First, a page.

You must not put the Lord your God to the test [18].  Lent invites us to submit ourselves, through prayer, penance and charity, to the rhythms of a life-giving season.   We do not, however, emphasise our hopes and expectations.  This time is offered without strings to the One who is the Lord of all.  We are not bargaining with God or challenging him.  With his help, we are trying, in this favourable moment, to want what he wants.  He is giving us new life but not because of our Lenten efforts.  By the obedience of Christ, many will be made righteous [19].  We are being drawn into the Paschal mystery in which sin and death are replaced by goodness and life.  Once there was a willed departure from the garden.  Now, through forty days and nights, God guides us back to where he wants us to be.  As we focus only on him, he gives us new life. In the recovered garden the tree of knowledge is the cross of Christ.  We may eat its fruit and, indeed, we will not die [20].  In this new garden the tomb is empty.  Life abounds.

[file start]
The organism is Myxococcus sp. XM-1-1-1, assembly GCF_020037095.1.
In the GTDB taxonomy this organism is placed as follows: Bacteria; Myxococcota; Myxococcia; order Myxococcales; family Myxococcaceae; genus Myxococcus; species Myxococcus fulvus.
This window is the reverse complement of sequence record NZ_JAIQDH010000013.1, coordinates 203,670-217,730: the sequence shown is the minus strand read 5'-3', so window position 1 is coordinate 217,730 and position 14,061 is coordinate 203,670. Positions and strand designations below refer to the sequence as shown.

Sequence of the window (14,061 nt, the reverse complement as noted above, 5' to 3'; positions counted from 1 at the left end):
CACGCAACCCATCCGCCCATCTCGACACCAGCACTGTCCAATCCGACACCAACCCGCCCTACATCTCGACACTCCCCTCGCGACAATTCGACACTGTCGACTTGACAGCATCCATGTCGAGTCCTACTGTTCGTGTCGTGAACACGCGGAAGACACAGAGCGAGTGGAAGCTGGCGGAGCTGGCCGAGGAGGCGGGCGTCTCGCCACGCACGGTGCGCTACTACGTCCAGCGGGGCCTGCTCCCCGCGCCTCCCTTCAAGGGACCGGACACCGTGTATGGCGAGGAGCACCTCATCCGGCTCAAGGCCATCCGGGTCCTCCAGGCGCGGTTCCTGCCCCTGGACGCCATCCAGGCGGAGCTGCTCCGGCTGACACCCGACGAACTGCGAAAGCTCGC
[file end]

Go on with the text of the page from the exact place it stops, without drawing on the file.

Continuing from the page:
Homily by Fr Peter Gallagher SJ

[1]     Matthew 4.10

[2]     Matthew 4.2

[3]     Romans 5.17

[4]     Genesis 2.7

[5]     Psalm (51) 50.11

[6]     Psalm (51) 50.12

[7]     Psalm (51) 50.15

[8]     Romans 8.26-27

[9]     Matthew 4.4

[10]    Matthew 4.10

[11]    Genesis 3.5

[12]    Matthew 9.14-15

[13]    Psalm (51) 50.4

[14]    Romans 5

[15]    Psalm (51) 50.3

[16]    Psalm (51) 50.10

[17]    Psalm (25) 24.9

[18]    Matthew 4.7

[19]    Romans 5.19

[20]    Genesis 3.4